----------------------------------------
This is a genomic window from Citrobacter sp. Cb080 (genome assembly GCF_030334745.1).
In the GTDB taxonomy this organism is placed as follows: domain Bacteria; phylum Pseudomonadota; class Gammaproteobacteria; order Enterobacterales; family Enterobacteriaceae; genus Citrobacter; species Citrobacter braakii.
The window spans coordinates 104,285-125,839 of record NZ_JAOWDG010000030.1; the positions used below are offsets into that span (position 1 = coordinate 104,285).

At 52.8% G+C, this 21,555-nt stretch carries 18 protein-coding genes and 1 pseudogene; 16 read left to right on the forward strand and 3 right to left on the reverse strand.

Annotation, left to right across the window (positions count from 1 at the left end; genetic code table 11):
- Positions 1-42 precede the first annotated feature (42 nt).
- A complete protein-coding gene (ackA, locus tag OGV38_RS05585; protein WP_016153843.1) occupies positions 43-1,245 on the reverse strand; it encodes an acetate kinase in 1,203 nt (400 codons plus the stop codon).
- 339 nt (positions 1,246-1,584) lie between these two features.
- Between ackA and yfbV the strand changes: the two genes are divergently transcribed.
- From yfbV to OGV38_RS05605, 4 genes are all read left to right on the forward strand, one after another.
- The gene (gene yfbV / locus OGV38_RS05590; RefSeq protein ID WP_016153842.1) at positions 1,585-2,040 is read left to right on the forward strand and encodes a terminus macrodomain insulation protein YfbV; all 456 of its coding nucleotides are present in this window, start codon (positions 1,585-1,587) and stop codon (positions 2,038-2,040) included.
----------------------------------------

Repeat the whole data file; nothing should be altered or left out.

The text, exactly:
This is a genomic window from Citrobacter sp. Cb080 (genome assembly GCF_030334745.1).
In the GTDB taxonomy this organism is placed as follows: domain Bacteria; phylum Pseudomonadota; class Gammaproteobacteria; order Enterobacterales; family Enterobacteriaceae; genus Citrobacter; species Citrobacter braakii.
The window spans coordinates 104,285-125,839 of record NZ_JAOWDG010000030.1; the positions used below are offsets into that span (position 1 = coordinate 104,285).

At 52.8% G+C, this 21,555-nt stretch carries 18 protein-coding genes and 1 pseudogene; 16 read left to right on the forward strand and 3 right to left on the reverse strand.

Annotation, left to right across the window (positions count from 1 at the left end; genetic code table 11):
- Positions 1-42 precede the first annotated feature (42 nt).
- A complete protein-coding gene (ackA, locus tag OGV38_RS05585; protein WP_016153843.1) occupies positions 43-1,245 on the reverse strand; it encodes an acetate kinase in 1,203 nt (400 codons plus the stop codon).
- 339 nt (positions 1,246-1,584) lie between these two features.
- Between ackA and yfbV the strand changes: the two genes are divergently transcribed.
- From yfbV to OGV38_RS05605, 4 genes are all read left to right on the forward strand, one after another.
- The gene (gene yfbV / locus OGV38_RS05590; RefSeq protein ID WP_016153842.1) at positions 1,585-2,040 is read left to right on the forward strand and encodes a terminus macrodomain insulation protein YfbV; all 456 of its coding nucleotides are present in this window, start codon (positions 1,585-1,587) and stop codon (positions 2,038-2,040) included.